Longview Farm receives conditional approval

By Alberto Gilman
Posted 7/5/23

A final public hearing for the project known as Longview Farm, a 27 lot subdivision, was closed on Thursday, June 15 followed by final conditional approval by the Town of Newburgh Planning Board. The …

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Longview Farm receives conditional approval


A final public hearing for the project known as Longview Farm, a 27 lot subdivision, was closed on Thursday, June 15 followed by final conditional approval by the Town of Newburgh Planning Board. The subdivision was represented by the firm T.M. DePuy Engineering & Land Surveying, PC.

Patrick Hines of MHE Engineering provided an overview of the project to the public on Thursday night. “This project has been before the planning board since 2006. It got preliminary approval in 2008. It received a conditional final approval in substantially the same form as it is today in 2009. The [planning] board thought it was appropriate to hold a new public hearing in order to allow any new neighbors or any people that weren’t aware that this project was still ongoing to have a chance to review and comment on the project,” said Hines.

Proposed access to the project would be off of Holmes Road, Barbara Drive and Dara Drive. Individual wells and subsurface sanitary sewer disposal systems will service the lots as previously presented. A storm water management plan has been developed and a town drainage district will be established for the site.

The drainage district does not include the current homeowners in the area which engineer Thomas DePuy stated and this would be the 12th drainage district in the town with project approval. DePuy provided several updates from the previous public hearing to address concerns from residents about changes in addresses. “Barbara Drive will be extended all the way through into Merritt Lane. Summer Drive will be extended through and meet up with Dara Drive,” said DePuy. Other details about the project list that it be developed in phases and would involve the disturbance of 87.8 plus -or-minus acres with each lot proposed from one acre or more acres in size. Each of the units proposed would feature three to four bedrooms with the wells constructed to accommodate that number of individuals living there.

During the public comment period, Jared Todisco inquired to the board about the developments as part of the Marlborough School District to which the comment was addressed that the BOCES program had been notified of this subdivision plan.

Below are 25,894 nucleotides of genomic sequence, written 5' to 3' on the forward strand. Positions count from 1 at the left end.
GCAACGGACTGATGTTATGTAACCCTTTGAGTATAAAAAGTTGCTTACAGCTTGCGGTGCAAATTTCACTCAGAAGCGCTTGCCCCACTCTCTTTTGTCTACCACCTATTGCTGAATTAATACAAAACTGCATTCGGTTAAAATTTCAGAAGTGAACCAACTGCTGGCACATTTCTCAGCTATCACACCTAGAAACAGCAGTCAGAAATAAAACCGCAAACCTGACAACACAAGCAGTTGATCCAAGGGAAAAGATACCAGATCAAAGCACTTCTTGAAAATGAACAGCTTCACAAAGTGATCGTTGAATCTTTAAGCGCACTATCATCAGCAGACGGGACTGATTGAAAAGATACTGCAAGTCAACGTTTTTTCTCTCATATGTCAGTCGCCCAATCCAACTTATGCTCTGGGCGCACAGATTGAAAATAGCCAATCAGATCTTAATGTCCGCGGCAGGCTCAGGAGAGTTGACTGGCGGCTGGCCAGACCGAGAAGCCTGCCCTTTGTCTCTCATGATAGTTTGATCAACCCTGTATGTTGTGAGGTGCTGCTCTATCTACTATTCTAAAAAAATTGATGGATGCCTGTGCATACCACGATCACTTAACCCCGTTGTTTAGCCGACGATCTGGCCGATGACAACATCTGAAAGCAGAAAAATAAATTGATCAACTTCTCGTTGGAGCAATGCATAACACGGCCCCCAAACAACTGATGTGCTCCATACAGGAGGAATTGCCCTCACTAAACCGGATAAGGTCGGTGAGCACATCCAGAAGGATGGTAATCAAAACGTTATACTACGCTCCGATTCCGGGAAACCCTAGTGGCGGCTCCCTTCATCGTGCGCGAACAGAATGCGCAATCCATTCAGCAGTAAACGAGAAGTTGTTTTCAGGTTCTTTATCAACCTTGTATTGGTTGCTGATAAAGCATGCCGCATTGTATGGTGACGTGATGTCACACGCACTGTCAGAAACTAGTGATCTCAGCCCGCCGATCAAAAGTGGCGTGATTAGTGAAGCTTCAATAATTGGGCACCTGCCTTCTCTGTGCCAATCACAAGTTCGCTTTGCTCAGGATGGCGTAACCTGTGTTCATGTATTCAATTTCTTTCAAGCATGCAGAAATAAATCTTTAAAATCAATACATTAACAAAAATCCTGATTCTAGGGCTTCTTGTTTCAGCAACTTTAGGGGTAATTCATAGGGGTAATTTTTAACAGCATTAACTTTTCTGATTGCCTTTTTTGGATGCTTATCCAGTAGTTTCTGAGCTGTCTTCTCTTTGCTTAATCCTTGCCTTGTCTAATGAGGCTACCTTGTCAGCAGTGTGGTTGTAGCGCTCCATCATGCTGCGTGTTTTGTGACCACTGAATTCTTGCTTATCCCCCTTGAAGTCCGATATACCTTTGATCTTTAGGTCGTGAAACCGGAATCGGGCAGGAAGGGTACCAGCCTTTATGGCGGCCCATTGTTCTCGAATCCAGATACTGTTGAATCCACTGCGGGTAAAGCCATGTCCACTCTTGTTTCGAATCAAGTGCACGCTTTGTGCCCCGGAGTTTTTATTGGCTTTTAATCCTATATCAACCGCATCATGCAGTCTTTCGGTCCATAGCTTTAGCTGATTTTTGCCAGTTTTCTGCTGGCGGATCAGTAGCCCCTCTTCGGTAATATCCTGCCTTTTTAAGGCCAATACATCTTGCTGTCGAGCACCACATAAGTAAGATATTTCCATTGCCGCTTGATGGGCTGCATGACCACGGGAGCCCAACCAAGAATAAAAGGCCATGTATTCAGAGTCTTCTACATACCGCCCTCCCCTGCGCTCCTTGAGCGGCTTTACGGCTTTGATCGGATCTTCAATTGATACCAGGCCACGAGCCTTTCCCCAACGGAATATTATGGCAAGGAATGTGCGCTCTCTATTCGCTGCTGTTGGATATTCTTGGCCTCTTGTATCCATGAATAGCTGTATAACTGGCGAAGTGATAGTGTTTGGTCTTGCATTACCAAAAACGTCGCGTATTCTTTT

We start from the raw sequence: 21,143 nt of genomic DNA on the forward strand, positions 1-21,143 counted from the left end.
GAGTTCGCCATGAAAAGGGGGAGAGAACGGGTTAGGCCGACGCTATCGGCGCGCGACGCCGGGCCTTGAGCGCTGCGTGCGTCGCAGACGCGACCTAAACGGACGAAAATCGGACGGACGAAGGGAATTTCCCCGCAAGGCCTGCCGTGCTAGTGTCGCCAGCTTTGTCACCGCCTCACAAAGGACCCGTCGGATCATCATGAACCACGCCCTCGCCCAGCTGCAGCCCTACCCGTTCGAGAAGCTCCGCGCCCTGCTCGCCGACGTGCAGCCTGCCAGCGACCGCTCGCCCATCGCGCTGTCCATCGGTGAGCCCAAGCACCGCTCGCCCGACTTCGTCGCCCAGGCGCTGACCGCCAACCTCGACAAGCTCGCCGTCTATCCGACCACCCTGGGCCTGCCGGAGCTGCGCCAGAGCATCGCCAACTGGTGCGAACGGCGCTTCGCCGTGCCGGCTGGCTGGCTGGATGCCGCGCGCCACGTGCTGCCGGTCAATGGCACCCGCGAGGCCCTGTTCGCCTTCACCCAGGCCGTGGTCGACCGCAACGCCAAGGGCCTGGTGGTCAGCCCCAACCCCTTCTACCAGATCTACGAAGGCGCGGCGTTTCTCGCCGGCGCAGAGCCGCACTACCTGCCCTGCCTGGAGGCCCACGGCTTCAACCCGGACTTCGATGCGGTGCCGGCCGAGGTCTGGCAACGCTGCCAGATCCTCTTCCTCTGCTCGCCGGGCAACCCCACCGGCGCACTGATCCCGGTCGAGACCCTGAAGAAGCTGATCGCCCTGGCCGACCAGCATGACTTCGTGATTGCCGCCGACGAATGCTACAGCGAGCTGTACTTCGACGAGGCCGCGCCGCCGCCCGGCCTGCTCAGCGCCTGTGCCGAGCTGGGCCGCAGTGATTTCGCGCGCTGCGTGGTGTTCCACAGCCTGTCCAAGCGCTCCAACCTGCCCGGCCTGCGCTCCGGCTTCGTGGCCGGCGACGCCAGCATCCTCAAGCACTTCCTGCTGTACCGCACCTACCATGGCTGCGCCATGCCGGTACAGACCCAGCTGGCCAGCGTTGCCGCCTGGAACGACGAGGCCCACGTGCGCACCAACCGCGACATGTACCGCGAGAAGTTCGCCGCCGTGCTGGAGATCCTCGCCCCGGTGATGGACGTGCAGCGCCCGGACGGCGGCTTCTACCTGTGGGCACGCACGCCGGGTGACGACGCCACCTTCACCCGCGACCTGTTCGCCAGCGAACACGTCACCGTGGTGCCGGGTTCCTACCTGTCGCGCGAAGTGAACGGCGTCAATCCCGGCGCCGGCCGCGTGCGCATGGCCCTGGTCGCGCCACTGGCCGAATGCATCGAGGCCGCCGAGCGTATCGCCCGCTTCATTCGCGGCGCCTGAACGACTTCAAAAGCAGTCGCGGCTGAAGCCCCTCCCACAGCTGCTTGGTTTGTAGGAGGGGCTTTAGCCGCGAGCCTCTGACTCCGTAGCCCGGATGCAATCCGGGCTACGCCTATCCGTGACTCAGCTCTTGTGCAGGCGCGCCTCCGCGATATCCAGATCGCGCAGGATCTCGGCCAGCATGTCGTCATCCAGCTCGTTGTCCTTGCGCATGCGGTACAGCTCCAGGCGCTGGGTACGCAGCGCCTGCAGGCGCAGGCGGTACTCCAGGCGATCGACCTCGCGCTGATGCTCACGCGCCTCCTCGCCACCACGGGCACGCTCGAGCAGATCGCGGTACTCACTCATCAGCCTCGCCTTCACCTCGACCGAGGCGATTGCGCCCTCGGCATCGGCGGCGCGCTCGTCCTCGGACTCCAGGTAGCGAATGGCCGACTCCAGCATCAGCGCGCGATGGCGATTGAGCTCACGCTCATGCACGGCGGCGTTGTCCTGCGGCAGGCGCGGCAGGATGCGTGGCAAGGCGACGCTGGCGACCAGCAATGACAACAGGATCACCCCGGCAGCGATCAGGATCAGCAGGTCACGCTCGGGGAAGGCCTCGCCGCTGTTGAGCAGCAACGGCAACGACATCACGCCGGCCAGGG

“I was curious if we can implement any more safety regulations in the neighborhood, like lowering the speed limit on Holmes Road, because Frozen Ridge and Carter [Avenue] both have lower speed limits,” said Heather Todisco. “Also, the intersection of Holmes and Lattintown currently has one stop sign. I was wondering if we could make that like a three way stop sign. We’ve had several drunk driving accidents on our front yard.”

In order to make changes to the speed limit and including a three way stop sign, an engineering study would need to be done in order to seek any recommendations on those changes, according to Creighton Manning Engineering. Requests can also be made to the Town of Newburgh Board.

The Todiscos’ comments about traffic concerns also raised more questions regarding traffic in the area as there has been an increase in residents thus an increase in vehicles, and again the speed limit was requested to be lowered. Another resident also asked if the roads would be paved, which would need to be addressed by the town highway superintendent according to Hines.

“I’m wondering what the timeframe is for this project to commence and where it says it’s going to be done in phases where it’s going to start,” said resident Alyssa Derosa. According to DePuy, the phases would begin on the eastern side of the property in section one of the plans, where Derosa’s property was located, and would continue until the completion of section four. The project would commence three to four months after approval. According to the town code, the project is subject to the architectural review by the town due to having more than 10 lots, and with this review, the town would look to not have each house built look exactly like each other. “It [the building style of these homes] directly reflects on our homes, our neighborhood, our house values, the Town of Newburgh’s image, reputation, everything, it’s all rolled in,” said resident Kevin Bento.

Final comments prepared by MHE Engineering addressed Health Department approval, coverage under the New York State Department of Environmental Conservation’s Construction Stormwater Permit must be obtained; the project must be in compliance with the Tree Preservation ordinance; cost estimates for public improvements need review; town board approval for road names would need to be addressed; an alternate curb would need to be reviewed by the highway department; and a landscape inspection and security fee will be required for street trees for the project. The planning board closed the public hearing and thanked all residents for their comments and input on the project over the course of the hour.